More important than the words we use is our strong commitment to ensuring that the speakers and delegates represent all parts of this landscape, so that we can have a really effective and productive conversation. It is vital that we all try to understand each other and work together. A particular challenge is getting researchers into the room, since it turns out that most researchers are not overly interested in the “nuts and bolts” of the scholarly communications process, even though they have huge insights to bring to the conversation. They can be further put off by being told (whether by OA activists or publishing traditionalists) that R2R is a “publishing” conference. We work hard to attract researchers, with deep discounts, active invitations, and by encouraging publishers and librarians to invite editors and authors to participate.

Q: How has the R2R Conference evolved over the years?

Carden: The fundamentals of R2R have not changed from the principles that we were experimenting with at the end of the ASA era. We have always been committed to hosting a productive conversation across the whole of the scholarly communications supply chain. We have also always preferred practical, experiential, and data-driven discussions over politically-motivated, evangelical, or sales-oriented presentations.

Our workshops have been a crucial part of this from the start, as these are not “breakout talks” but truly collaborative conversations where delegates gather in smaller groups to wrestle with a practical issue, guided by facilitators. Over the five years of R2R, these workshops have become even more effective and rewarding, I believe, because we give a lot of attention to selecting interesting topics and, frankly, even more attention to ensuring that the facilitators are well-prepared and really skilled at engaging all the delegates in the process. It was the 2020 R2R where for the first time a workshop was rated “Great” by all the participants who responded to our survey — an outstanding outcome, especially for mainly UK respondents, who are notoriously tough!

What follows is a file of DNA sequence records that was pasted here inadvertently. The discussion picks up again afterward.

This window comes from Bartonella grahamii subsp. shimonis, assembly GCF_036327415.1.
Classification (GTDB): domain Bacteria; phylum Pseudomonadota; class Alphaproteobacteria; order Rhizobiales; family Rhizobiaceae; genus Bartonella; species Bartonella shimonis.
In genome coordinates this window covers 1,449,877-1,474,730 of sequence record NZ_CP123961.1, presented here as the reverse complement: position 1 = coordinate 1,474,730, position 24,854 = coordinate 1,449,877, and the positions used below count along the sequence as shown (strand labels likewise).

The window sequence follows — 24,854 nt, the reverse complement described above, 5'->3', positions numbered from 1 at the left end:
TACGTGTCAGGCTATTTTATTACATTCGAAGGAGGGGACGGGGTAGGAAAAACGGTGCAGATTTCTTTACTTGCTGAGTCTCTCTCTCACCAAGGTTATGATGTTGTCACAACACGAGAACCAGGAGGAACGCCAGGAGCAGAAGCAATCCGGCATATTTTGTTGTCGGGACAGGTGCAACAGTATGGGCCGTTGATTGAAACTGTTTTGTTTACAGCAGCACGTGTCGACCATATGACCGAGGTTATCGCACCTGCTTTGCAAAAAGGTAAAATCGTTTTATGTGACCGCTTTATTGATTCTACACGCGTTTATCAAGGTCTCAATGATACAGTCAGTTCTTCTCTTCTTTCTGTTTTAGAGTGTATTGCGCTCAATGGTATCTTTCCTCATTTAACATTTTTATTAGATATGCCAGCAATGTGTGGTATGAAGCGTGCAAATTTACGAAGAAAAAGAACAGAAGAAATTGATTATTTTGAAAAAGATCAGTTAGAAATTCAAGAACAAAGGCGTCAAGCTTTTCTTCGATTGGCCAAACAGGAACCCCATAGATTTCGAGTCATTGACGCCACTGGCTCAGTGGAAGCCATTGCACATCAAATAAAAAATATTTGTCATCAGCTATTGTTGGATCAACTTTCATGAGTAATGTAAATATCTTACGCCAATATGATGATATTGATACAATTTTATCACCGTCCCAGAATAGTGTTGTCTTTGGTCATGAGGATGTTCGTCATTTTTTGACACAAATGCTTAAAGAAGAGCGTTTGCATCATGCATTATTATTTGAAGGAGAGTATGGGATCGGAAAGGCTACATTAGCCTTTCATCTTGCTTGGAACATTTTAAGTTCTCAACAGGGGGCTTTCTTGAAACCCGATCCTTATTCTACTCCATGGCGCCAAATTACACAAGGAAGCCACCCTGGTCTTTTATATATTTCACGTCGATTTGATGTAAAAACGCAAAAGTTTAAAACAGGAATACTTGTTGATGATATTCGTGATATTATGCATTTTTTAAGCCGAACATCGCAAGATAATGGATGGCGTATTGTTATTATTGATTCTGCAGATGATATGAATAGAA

Our conversational approach has evolved to include a formal debate (in 2019 and 2020), the brainchild of advisory board member Rick Anderson, who conceives and chairs these exciting sessions. We aim to move delegates’ perceptions by the power of the arguments (and we track this), which is so much better than just lecturing a passive audience.

We have evolved over the years to become more cross-sectorial, more international, and more diverse; increasing participation by researchers, growing non-UK participation, and ensuring we hear from under-represented demographics. We have always worked hard to ensure that women have a strong voice in R2R, and we are increasingly hearing from researchers, librarians, and publishers in Africa and Asia.

Our delegate registrations are growing consistently too, and we are approaching the point of limiting our participant numbers quite soon, in order to keep the event intimate and collegiate. But the virus drama of 2020 (and perhaps 2021) may have an impact on that.

Q: The 2020 R2R Conference was the last major live conference before Covid-19-related meeting cancellations took everything off the slate. Did you have a feeling that things were about to change? Were there any early indications that something was brewing?

Carden: We were extraordinarily lucky with the timing of R2R in 2020. During the conference (on February 24-25), there was almost no mention of the virus or suggestion that people might have had doubts about gathering for the event. Yet only one week later, on 4 March, the London Book Fair (scheduled for 10-12 March) was cancelled. I think this tells us a lot about how quickly the situation was changing over those last few days in February and in early March, with the UK finally banning public gatherings from 17 March.